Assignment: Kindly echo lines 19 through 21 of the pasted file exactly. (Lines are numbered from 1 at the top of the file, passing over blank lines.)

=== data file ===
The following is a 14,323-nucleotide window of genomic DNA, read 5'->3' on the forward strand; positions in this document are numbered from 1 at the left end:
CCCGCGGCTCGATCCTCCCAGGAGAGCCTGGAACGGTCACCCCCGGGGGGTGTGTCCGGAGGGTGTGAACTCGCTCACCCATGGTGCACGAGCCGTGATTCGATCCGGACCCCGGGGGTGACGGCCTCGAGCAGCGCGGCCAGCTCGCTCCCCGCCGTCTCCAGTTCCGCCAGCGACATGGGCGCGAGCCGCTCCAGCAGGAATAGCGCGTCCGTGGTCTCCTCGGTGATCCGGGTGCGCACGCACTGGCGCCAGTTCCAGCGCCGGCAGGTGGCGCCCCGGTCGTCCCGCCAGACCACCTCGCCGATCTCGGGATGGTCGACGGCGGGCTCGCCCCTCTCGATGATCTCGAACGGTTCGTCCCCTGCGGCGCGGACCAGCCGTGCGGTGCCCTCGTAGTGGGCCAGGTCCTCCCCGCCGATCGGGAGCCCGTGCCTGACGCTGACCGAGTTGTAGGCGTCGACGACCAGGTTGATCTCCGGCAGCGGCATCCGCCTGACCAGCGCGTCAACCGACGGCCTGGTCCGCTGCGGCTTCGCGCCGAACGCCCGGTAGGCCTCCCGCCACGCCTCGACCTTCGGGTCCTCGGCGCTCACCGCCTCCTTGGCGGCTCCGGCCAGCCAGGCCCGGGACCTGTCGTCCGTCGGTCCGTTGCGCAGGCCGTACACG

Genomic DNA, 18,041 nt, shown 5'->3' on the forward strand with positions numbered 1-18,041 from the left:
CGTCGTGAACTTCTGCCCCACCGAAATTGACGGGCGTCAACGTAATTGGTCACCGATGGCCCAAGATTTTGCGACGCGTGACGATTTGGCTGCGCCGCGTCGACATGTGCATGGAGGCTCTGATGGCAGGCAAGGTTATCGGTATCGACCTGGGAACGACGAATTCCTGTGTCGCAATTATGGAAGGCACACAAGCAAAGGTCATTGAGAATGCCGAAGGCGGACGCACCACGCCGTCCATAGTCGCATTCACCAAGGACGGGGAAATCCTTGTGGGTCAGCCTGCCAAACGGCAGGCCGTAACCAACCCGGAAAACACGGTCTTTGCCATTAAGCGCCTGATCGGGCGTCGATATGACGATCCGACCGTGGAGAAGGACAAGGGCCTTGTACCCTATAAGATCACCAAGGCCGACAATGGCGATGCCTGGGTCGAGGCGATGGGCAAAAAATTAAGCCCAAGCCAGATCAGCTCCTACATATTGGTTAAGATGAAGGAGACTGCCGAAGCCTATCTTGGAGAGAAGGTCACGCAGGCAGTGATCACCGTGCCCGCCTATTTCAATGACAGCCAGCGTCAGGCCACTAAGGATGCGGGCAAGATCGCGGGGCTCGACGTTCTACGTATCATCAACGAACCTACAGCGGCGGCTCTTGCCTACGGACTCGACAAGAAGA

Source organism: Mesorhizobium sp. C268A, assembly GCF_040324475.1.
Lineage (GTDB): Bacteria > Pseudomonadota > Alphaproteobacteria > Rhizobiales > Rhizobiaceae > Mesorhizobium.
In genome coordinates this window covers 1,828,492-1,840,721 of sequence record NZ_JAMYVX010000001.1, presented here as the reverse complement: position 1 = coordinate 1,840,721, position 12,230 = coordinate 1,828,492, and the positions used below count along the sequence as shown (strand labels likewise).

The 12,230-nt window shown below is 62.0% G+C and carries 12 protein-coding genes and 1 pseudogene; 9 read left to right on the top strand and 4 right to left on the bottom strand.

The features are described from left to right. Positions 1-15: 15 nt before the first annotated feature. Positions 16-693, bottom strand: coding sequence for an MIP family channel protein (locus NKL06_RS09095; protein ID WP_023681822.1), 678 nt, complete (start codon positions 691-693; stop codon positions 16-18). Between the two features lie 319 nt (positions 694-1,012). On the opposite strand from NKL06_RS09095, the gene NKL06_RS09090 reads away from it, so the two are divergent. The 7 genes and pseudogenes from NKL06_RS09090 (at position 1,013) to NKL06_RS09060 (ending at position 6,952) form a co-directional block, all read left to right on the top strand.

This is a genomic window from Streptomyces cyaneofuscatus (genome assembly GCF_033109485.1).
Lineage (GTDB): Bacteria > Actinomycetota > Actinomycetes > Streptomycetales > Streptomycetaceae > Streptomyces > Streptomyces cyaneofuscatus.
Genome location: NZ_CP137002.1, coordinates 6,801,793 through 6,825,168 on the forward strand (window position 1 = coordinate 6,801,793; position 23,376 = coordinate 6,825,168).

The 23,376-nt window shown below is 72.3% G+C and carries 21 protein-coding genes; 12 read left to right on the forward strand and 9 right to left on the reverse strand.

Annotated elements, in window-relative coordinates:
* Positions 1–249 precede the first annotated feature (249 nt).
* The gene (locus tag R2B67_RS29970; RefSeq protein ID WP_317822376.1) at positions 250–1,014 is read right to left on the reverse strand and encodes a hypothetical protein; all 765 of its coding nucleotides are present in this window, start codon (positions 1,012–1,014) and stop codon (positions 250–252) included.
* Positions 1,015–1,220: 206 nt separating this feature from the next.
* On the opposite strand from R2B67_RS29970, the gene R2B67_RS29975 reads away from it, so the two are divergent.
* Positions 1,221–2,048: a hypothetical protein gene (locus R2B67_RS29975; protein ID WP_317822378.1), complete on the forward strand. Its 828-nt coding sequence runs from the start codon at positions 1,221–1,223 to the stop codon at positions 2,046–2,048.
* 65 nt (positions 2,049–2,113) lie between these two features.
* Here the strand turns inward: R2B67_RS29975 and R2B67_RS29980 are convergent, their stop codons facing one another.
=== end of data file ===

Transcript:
* Positions 1,221–2,048: a hypothetical protein gene (locus R2B67_RS29975; protein ID WP_317822378.1), complete on the forward strand. Its 828-nt coding sequence runs from the start codon at positions 1,221–1,223 to the stop codon at positions 2,046–2,048.
* 65 nt (positions 2,049–2,113) lie between these two features.
* Here the strand turns inward: R2B67_RS29975 and R2B67_RS29980 are convergent, their stop codons facing one another.